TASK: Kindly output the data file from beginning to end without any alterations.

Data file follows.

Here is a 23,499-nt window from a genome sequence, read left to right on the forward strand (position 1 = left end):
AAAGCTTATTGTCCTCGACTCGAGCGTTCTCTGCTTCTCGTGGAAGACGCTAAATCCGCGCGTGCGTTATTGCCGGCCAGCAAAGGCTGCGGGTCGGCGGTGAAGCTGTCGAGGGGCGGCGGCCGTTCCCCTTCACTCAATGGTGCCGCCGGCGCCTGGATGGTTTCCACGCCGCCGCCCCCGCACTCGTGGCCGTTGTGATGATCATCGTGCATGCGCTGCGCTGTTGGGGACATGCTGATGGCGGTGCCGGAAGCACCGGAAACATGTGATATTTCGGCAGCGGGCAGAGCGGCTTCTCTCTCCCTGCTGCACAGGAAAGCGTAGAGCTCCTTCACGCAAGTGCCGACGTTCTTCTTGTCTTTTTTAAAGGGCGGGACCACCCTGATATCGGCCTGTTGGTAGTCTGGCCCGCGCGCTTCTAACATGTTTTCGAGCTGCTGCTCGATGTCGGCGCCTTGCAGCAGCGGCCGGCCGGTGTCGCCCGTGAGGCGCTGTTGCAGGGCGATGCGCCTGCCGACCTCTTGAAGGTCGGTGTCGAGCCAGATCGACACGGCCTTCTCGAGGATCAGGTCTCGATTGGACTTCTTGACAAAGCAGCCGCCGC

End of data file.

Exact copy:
Here is a 23,499-nt window from a genome sequence, read left to right on the forward strand (position 1 = left end):
AAAGCTTATTGTCCTCGACTCGAGCGTTCTCTGCTTCTCGTGGAAGACGCTAAATCCGCGCGTGCGTTATTGCCGGCCAGCAAAGGCTGCGGGTCGGCGGTGAAGCTGTCGAGGGGCGGCGGCCGTTCCCCTTCACTCAATGGTGCCGCCGGCGCCTGGATGGTTTCCACGCCGCCGCCCCCGCACTCGTGGCCGTTGTGATGATCATCGTGCATGCGCTGCGCTGTTGGGGACATGCTGATGGCGGTGCCGGAAGCACCGGAAACATGTGATATTTCGGCAGCGGGCAGAGCGGCTTCTCTCTCCCTGCTGCACAGGAAAGCGTAGAGCTCCTTCACGCAAGTGCCGACGTTCTTCTTGTCTTTTTTAAAGGGCGGGACCACCCTGATATCGGCCTGTTGGTAGTCTGGCCCGCGCGCTTCTAACATGTTTTCGAGCTGCTGCTCGATGTCGGCGCCTTGCAGCAGCGGCCGGCCGGTGTCGCCCGTGAGGCGCTGTTGCAGGGCGATGCGCCTGCCGACCTCTTGAAGGTCGGTGTCGAGCCAGATCGACACGGCCTTCTCGAGGATCAGGTCTCGATTGGACTTCTTGACAAAGCAGCCGCCGC